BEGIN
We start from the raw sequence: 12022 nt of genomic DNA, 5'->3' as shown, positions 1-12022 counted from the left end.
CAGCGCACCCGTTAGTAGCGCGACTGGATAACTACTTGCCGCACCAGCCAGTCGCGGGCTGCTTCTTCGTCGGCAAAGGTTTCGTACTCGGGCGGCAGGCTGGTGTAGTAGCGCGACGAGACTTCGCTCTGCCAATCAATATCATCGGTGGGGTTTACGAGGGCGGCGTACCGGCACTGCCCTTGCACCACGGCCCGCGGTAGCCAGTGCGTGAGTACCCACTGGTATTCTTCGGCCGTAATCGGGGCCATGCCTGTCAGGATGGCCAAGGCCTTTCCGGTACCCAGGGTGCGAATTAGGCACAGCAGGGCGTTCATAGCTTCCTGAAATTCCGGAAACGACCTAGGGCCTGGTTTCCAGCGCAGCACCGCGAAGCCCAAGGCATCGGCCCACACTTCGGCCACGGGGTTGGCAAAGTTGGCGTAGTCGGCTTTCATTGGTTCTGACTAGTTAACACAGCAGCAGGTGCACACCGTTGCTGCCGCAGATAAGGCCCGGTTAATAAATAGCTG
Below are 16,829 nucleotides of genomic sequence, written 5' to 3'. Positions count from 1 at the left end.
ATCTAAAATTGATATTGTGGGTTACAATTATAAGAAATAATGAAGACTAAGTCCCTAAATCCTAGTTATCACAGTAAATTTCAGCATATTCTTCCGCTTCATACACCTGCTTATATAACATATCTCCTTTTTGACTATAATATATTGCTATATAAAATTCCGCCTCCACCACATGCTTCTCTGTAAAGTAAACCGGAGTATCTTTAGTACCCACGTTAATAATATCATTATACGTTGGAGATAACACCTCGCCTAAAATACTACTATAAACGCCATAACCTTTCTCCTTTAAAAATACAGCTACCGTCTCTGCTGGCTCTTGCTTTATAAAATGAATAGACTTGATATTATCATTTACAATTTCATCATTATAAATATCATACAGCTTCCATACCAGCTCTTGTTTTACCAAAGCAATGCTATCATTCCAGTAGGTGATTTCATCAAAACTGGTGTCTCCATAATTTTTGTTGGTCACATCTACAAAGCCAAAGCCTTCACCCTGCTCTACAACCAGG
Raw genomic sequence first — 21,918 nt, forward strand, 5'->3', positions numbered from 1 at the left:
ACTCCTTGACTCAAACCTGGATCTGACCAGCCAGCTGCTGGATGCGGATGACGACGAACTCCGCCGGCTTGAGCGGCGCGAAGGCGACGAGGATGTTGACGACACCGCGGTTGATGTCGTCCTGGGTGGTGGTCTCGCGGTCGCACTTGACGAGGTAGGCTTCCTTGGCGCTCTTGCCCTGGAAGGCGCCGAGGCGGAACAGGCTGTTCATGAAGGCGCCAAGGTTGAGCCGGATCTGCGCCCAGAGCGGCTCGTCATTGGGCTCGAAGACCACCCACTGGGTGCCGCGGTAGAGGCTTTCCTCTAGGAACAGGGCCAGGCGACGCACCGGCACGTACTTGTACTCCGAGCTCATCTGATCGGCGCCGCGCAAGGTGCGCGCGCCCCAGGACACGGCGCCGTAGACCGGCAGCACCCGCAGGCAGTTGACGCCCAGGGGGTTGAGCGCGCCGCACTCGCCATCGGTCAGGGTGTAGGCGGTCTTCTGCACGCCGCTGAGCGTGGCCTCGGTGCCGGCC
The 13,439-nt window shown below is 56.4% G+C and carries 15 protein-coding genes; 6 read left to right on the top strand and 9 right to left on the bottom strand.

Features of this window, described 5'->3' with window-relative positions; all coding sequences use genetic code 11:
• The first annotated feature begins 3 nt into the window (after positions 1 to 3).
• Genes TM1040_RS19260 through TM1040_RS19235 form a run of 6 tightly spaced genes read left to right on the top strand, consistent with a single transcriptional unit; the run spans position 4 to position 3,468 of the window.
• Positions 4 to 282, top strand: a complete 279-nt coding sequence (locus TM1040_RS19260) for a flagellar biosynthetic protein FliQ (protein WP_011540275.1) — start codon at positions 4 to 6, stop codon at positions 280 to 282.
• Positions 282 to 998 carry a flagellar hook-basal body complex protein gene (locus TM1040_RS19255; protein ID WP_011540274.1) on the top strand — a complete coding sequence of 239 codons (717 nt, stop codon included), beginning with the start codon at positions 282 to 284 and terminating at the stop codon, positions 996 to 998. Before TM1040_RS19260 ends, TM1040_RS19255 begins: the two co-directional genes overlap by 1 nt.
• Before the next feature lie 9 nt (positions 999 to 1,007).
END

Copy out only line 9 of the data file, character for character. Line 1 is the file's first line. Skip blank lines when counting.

• The first annotated feature begins 3 nt into the window (after positions 1 to 3).